Lekau is equally passionate in her support for more 20mph roads across the borough.
“For me, the 20mph limit is fundamental to reducing road danger because a person is five times more likely to be fatally injured at 30mph compared with 20mph. And these are the lives of our residents I’m talking about. So, anything that increases their safety, to me is key.”
Most residential streets in borough are already 20mph zones. “We’ve already made some good progress. There are several corridors, including some principal roads, which we need to consider whilst tackling the remaining residential areas. The Transport Strategy commits us to considering a borough-wide 20mph limit, and we need to figure out how best to achieve this.”
The council is planning to re-allocate kerbspace from parking to other uses such as rain gardens, bike hangars, parklets and EV chargepoints.
The Strategy sets out a road user hierarchy to appraise transport schemes and prioritise kerbside space for users with greatest need.
“Pedestrians, cyclists, public transport, and people with mobility issues are given the most priority, and long stay vehicle parking given the least priority,” explains Lekau.
“The Transport Strategy is clear that applying this hierarchy may often mean we consider providing fewer vehicle parking places, especially where there is ample off-street parking or if parking occupancy is relatively low.
There are currently 48 bike hangars in the borough, each of which stores six bikes. “There has been a surge in demand since the start of the pandemic and we are actively looking to expand and help address this demand,” says Lekau.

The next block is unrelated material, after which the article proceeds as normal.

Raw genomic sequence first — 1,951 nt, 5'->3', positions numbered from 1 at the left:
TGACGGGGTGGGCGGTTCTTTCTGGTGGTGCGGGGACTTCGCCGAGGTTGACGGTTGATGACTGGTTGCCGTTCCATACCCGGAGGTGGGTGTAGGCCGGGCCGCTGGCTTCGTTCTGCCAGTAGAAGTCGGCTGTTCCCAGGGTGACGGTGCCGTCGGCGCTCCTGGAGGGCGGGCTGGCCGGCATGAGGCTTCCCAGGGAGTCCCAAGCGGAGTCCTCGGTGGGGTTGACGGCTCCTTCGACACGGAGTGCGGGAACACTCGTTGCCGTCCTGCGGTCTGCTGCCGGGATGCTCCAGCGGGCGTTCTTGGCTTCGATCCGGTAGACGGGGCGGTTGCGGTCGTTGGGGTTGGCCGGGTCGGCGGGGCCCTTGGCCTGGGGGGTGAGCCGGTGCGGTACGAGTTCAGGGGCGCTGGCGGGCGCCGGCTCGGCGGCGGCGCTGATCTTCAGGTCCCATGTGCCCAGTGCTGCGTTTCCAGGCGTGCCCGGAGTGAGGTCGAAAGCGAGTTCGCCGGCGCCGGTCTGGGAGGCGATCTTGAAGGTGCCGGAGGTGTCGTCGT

The council is also hoping that increased car club availability will encourage residents to make the switch from ownership to rental. Car club vehicles on public roads are currently operated by Enterprise Car Club while some cars parked in off-street parking bays are operated by Zipcar. Hiya Car, a peer-to-peer car club, is also available in the borough.
“We are currently working with a number of car club companies to help increase the number of cars available to local people and move the overall number of Car Club vehicles available to residents of the borough from twenty to one hundred this year,” says Lekau. “We’re also working with external partners to offer more EV charging points.”
Lekau also points to the council’s efforts to improve public transport in Greenwich. This includes plans for a cross-river DLR extension from Gallions Reach to Thamesmead via Beckton Riverside and a bus rapid transit (BRT) connecting Thamesmead to the Elizabeth line at both Woolwich and Abbey Wood. A proposal has been submitted to the Government by TfL along with partners Greenwich and Newham councils and three landowners - Thamesmead Waterfront (a joint venture between Peabody and Lendlease), abrdn (formerly Aberdeen Standard Investments) and St William (a Berkeley Group company).
The Strategic Outline Case (SOC) includes the Thamesmead & Beckton Riverside Public Transport Programme, which aims to “unlock the huge opportunity that exists to boost transport provision in this area”, says Lekau.
Under the plans, a new DLR station would be built at Beckton Riverside, with a tunnel under the River Thames linked to another new DLR station at Thamesmead.
“This is an area of great deprivation,” says Lekau. “We’ve seen the huge impact of the Elizabeth Line, and the DLR extension could unleash that kind of impact in this area - it would be a game changer.”
Buses also feature in the Transport Strategy’s vision to challenge the dominance of the car. In July TfL launched the Superloop network, which aims to improve public transport connectivity in outer London by linking town centres, hospitals, schools, and transport hubs. One of the new services is the extended SL3 to Thamesmead.